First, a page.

From The Daniel Island News
FAQ on children's dental health
By Dr. Isabel Driggers, Coastal Kids
Feb 1, 2012 - 11:52:17 AM
February is National Children’s Dental Health Month, which means that our team at Coastal Kids Dental & Braces double and triple our efforts towards raising the community’s awareness of children’s oral health. This year our practice will be visiting over 50 schools, preschools and daycares during the month to help education children and parents alike on the importance of children’s oral health.
As a pediatric dental and orthodontic practice we advocate and practice early intervention and consistent monitoring of growth and development. We work to create a solid foundation for our patients to experience a lifetime of dental health…and most importantly to love coming to the dentist.
Below I’ve tried to answer the most frequent questions we receive from parents, but if you have a specific question please email me directly at email@example.com
At what age should I take my child to the dentist for the first check-up?
The American Academy of Pediatric Dentistry recommends that all children should see a pediatric dentist within six months of the eruption of the first tooth or no later than his/her first birthday.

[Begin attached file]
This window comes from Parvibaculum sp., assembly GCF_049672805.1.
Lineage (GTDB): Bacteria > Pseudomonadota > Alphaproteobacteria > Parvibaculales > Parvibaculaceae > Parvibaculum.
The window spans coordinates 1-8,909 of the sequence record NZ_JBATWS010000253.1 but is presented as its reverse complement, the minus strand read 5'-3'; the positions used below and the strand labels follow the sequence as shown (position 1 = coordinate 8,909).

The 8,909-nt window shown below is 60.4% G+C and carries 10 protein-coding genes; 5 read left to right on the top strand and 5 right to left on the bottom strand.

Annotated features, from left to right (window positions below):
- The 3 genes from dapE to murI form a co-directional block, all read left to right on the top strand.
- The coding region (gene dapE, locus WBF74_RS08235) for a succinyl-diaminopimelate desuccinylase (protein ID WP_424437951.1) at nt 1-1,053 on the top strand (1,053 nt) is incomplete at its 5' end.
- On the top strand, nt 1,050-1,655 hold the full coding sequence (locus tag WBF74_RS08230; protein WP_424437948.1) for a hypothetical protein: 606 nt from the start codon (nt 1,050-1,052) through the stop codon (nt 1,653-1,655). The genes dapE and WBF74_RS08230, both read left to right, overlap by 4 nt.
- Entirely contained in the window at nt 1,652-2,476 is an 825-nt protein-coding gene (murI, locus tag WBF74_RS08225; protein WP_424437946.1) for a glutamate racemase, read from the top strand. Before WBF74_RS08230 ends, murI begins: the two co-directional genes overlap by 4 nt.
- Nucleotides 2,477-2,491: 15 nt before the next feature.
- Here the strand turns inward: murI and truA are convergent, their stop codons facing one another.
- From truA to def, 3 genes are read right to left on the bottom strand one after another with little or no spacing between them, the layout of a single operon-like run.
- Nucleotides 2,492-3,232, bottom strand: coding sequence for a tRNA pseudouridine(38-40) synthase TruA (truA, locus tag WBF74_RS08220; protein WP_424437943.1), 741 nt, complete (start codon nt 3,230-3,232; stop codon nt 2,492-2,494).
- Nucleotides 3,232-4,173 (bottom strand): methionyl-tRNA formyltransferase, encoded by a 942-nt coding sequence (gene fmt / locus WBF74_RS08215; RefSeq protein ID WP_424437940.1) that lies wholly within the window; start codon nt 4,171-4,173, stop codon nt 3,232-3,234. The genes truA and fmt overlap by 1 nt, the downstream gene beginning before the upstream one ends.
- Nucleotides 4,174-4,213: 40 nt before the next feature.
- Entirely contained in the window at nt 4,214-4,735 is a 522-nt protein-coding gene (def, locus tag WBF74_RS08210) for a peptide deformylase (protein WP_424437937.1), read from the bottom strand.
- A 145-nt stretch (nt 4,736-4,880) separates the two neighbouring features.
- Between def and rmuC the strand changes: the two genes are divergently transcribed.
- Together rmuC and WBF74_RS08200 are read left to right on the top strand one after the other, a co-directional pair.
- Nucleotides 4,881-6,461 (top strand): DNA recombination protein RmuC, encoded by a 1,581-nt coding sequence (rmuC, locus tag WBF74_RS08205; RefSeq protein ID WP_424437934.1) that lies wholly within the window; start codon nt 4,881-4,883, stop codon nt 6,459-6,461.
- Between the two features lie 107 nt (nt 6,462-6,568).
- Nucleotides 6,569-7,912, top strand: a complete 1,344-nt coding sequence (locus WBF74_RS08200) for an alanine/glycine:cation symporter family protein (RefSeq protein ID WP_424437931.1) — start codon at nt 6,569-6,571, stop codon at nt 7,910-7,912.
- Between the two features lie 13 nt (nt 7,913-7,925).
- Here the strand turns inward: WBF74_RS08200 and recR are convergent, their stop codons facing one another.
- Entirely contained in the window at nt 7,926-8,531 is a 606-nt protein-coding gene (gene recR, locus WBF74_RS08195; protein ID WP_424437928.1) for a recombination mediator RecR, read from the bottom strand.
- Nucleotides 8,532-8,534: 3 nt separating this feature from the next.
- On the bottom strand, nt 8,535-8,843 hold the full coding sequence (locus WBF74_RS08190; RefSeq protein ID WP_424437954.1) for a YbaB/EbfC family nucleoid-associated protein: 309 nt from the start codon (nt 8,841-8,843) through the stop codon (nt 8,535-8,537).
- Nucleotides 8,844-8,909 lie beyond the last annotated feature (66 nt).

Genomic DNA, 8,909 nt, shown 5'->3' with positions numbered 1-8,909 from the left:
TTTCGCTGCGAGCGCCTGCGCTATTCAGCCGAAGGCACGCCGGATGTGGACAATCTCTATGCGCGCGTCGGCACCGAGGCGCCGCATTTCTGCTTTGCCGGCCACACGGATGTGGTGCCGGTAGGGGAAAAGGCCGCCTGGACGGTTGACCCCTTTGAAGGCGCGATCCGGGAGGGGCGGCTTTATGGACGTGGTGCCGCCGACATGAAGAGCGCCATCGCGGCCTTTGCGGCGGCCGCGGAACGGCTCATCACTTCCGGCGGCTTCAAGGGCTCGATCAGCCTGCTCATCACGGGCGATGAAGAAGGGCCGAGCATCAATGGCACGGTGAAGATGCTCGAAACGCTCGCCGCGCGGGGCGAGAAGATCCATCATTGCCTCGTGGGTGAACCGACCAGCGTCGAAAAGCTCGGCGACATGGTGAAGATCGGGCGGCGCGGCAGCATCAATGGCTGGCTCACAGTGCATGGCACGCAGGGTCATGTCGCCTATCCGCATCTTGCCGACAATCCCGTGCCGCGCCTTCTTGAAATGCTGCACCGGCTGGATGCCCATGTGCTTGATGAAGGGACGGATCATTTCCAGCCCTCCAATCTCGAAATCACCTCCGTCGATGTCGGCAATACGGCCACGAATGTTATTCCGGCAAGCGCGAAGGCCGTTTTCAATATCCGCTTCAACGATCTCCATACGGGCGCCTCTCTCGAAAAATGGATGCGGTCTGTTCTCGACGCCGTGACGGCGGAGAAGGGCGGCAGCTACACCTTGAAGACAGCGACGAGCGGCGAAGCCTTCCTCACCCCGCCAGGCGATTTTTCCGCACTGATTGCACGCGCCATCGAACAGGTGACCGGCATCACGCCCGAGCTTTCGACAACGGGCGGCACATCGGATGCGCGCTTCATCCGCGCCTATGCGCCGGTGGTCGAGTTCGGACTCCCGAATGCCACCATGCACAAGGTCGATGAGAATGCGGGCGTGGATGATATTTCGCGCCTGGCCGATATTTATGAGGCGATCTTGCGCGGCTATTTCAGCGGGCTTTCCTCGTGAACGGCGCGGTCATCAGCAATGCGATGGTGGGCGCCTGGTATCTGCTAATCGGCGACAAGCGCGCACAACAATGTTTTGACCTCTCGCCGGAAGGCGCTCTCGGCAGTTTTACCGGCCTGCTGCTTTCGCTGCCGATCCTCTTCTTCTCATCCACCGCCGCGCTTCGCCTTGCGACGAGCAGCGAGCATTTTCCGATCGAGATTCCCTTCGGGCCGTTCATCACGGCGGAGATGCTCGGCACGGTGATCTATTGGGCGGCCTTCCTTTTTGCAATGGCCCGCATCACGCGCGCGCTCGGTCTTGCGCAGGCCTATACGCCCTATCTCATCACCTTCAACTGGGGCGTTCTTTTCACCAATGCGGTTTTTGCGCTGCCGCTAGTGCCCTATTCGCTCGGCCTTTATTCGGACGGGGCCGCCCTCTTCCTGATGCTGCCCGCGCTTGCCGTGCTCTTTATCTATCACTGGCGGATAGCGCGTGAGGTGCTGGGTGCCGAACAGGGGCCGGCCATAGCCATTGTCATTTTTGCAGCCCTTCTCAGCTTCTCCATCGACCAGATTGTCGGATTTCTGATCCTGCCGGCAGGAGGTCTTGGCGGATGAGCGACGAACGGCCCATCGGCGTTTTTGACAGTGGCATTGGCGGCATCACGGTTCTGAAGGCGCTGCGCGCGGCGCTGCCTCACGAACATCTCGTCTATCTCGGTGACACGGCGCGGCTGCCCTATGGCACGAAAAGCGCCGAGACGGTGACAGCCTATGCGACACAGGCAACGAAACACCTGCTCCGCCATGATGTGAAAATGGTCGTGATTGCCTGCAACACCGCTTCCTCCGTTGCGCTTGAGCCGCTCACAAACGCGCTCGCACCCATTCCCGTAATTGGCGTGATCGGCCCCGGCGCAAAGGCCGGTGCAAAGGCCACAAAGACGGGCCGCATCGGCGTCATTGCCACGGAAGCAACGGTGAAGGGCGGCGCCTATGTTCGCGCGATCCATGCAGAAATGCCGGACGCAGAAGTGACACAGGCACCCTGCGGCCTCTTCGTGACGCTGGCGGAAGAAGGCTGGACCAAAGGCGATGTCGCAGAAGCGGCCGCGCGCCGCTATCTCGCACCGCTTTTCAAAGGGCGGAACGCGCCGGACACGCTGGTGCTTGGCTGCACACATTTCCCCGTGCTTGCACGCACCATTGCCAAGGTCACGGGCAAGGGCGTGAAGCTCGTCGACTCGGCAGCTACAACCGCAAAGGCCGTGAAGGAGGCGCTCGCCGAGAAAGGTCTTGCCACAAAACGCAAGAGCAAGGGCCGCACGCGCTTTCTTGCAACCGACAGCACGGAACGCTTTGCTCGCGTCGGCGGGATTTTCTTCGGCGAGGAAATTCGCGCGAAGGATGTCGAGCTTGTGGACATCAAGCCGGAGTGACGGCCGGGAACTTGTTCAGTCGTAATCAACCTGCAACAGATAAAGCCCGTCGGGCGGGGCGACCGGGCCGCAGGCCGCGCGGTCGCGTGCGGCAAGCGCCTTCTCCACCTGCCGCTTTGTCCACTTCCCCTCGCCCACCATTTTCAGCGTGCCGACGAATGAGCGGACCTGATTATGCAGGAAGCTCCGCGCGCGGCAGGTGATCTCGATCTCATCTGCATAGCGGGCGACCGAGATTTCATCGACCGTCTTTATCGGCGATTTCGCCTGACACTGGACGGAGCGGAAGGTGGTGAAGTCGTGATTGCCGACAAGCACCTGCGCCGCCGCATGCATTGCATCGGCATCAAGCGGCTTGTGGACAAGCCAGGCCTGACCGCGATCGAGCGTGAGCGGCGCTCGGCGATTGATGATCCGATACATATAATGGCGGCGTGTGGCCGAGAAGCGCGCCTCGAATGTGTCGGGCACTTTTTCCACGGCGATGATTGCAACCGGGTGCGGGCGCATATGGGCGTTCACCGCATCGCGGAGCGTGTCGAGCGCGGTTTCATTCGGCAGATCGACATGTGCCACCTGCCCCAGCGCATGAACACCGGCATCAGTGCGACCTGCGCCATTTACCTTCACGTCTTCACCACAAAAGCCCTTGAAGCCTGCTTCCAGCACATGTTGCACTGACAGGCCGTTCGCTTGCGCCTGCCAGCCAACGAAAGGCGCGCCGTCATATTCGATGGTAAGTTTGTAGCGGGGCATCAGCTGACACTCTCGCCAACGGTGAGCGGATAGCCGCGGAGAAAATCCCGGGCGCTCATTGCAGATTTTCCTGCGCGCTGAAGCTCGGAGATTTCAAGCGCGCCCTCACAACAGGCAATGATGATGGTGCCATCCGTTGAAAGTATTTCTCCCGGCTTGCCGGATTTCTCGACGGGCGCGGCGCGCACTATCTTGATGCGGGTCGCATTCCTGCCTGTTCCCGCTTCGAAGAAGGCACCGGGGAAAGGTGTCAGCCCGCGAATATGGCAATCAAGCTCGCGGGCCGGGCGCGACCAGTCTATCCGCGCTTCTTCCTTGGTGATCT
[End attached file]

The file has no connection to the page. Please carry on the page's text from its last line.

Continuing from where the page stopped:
What is the difference between a pediatric dentist and a family dentist?
Pediatric dentists are the pediatricians of dentistry. A pediatric dentist has two to three years specialty training following dental school and limits his/her practice to treating children only. Pediatric dentists are primary and specialty oral care providers for infants and children through adolescence, including those with special health needs.
Are baby teeth really that important to my child?
Primary, or "baby," teeth are important for many reasons. Not only do they help children speak clearly and chew naturally, they also aid in forming a path that permanent teeth can follow when they are ready to erupt. Also, an infection in a baby tooth can lead to infection elsewhere in your body.
Toothpaste: when should we begin using it and how much should we use?
Starting at birth, clean your child’s gums with a soft infant toothbrush and water. As soon as the teeth begin to appear, start brushing twice daily using fluoridated toothpaste and a soft, age-appropriate sized toothbrush. Use a "smear" of toothpaste to brush the teeth of a child less than 2 years of age. For the 2-5 year old, dispense a "pea-size" amount of toothpaste and perform or assist your child’s tooth brushing. Remember that young children do not have the ability to brush their teeth effectively. Children should spit out and not swallow excess toothpaste after brushing. If they are too young to spit, you can wipe out their mouth if there is a lot of excess.
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